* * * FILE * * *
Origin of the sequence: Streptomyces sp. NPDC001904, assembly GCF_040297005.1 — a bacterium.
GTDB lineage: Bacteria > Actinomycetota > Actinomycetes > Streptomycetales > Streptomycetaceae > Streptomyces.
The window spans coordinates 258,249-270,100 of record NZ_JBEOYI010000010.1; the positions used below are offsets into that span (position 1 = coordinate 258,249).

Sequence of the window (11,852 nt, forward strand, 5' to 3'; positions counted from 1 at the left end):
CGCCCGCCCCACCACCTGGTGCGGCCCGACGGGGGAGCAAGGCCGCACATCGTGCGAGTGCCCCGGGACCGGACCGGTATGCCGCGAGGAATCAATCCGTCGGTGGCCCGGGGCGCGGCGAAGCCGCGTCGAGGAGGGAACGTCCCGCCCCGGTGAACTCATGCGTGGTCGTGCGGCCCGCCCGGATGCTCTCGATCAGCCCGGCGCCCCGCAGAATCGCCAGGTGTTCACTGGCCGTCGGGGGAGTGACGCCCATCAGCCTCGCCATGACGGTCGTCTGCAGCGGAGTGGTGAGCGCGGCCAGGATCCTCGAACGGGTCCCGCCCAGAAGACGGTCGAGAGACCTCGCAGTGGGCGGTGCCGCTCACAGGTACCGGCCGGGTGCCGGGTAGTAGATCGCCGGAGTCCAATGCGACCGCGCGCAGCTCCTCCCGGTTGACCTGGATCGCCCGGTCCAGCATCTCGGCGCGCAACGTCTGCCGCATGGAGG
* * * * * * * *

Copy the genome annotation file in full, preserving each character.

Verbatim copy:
Origin of the sequence: Streptomyces sp. NPDC001904, assembly GCF_040297005.1 — a bacterium.
GTDB lineage: Bacteria > Actinomycetota > Actinomycetes > Streptomycetales > Streptomycetaceae > Streptomyces.
The window spans coordinates 258,249-270,100 of record NZ_JBEOYI010000010.1; the positions used below are offsets into that span (position 1 = coordinate 258,249).

Sequence of the window (11,852 nt, forward strand, 5' to 3'; positions counted from 1 at the left end):
CGCCCGCCCCACCACCTGGTGCGGCCCGACGGGGGAGCAAGGCCGCACATCGTGCGAGTGCCCCGGGACCGGACCGGTATGCCGCGAGGAATCAATCCGTCGGTGGCCCGGGGCGCGGCGAAGCCGCGTCGAGGAGGGAACGTCCCGCCCCGGTGAACTCATGCGTGGTCGTGCGGCCCGCCCGGATGCTCTCGATCAGCCCGGCGCCCCGCAGAATCGCCAGGTGTTCACTGGCCGTCGGGGGAGTGACGCCCATCAGCCTCGCCATGACGGTCGTCTGCAGCGGAGTGGTGAGCGCGGCCAGGATCCTCGAACGGGTCCCGCCCAGAAGACGGTCGAGAGACCTCGCAGTGGGCGGTGCCGCTCACAGGTACCGGCCGGGTGCCGGGTAGTAGATCGCCGGAGTCCAATGCGACCGCGCGCAGCTCCTCCCGGTTGACCTGGATCGCCCGGTCCAGCATCTCGGCGCGCAACGTCTGCCGCATGGAGG